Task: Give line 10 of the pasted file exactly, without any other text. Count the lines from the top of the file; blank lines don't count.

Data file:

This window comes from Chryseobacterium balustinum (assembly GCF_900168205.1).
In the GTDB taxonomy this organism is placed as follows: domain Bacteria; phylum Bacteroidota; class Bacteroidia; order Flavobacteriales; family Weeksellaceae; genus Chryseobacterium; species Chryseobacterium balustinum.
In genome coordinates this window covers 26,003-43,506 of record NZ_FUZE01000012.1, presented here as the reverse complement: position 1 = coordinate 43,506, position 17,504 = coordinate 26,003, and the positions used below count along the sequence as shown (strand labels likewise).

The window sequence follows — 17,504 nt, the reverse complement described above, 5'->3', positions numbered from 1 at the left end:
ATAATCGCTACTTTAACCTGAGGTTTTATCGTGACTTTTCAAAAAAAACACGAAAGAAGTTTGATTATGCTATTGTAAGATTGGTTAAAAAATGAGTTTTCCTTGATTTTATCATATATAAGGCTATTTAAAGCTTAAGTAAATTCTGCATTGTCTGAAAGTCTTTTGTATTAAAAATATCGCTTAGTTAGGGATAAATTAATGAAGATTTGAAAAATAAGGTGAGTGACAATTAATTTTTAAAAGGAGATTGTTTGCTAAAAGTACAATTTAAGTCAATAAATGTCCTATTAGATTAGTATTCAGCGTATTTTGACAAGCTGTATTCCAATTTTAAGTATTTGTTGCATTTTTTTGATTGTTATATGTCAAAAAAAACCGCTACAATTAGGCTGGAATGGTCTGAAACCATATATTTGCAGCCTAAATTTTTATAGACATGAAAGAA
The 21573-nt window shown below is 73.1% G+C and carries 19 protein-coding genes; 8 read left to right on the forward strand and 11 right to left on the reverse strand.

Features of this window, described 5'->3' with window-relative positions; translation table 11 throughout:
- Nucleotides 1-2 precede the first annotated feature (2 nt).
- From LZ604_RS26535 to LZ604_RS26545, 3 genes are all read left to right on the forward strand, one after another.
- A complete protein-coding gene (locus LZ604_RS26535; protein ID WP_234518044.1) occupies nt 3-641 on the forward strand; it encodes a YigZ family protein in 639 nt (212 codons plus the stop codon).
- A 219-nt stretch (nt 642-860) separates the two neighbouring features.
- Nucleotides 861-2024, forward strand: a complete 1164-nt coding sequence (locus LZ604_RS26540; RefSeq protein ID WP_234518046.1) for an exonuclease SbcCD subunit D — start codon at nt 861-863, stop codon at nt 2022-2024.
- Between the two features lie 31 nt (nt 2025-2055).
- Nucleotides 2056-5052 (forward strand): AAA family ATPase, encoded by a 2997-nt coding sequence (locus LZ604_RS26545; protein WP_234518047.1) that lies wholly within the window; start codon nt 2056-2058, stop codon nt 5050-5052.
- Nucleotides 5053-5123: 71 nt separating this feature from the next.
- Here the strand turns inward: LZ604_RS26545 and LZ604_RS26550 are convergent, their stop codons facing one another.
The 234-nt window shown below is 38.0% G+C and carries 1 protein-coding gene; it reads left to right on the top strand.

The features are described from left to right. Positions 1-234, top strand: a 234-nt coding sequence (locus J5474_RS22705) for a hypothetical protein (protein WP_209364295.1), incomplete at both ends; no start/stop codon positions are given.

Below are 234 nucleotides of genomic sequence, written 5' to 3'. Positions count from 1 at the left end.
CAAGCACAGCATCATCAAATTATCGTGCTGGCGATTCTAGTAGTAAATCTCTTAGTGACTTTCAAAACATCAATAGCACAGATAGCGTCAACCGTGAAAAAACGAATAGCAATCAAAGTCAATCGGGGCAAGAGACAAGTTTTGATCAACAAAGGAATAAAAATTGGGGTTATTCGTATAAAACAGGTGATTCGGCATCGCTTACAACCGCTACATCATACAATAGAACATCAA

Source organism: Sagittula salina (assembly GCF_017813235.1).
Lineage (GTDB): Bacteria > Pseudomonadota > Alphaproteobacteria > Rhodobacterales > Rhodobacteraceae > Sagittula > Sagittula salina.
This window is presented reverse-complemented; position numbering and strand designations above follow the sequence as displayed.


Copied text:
- A complete protein-coding gene (locus LZ604_RS26535; protein ID WP_234518044.1) occupies nt 3-641 on the forward strand; it encodes a YigZ family protein in 639 nt (212 codons plus the stop codon).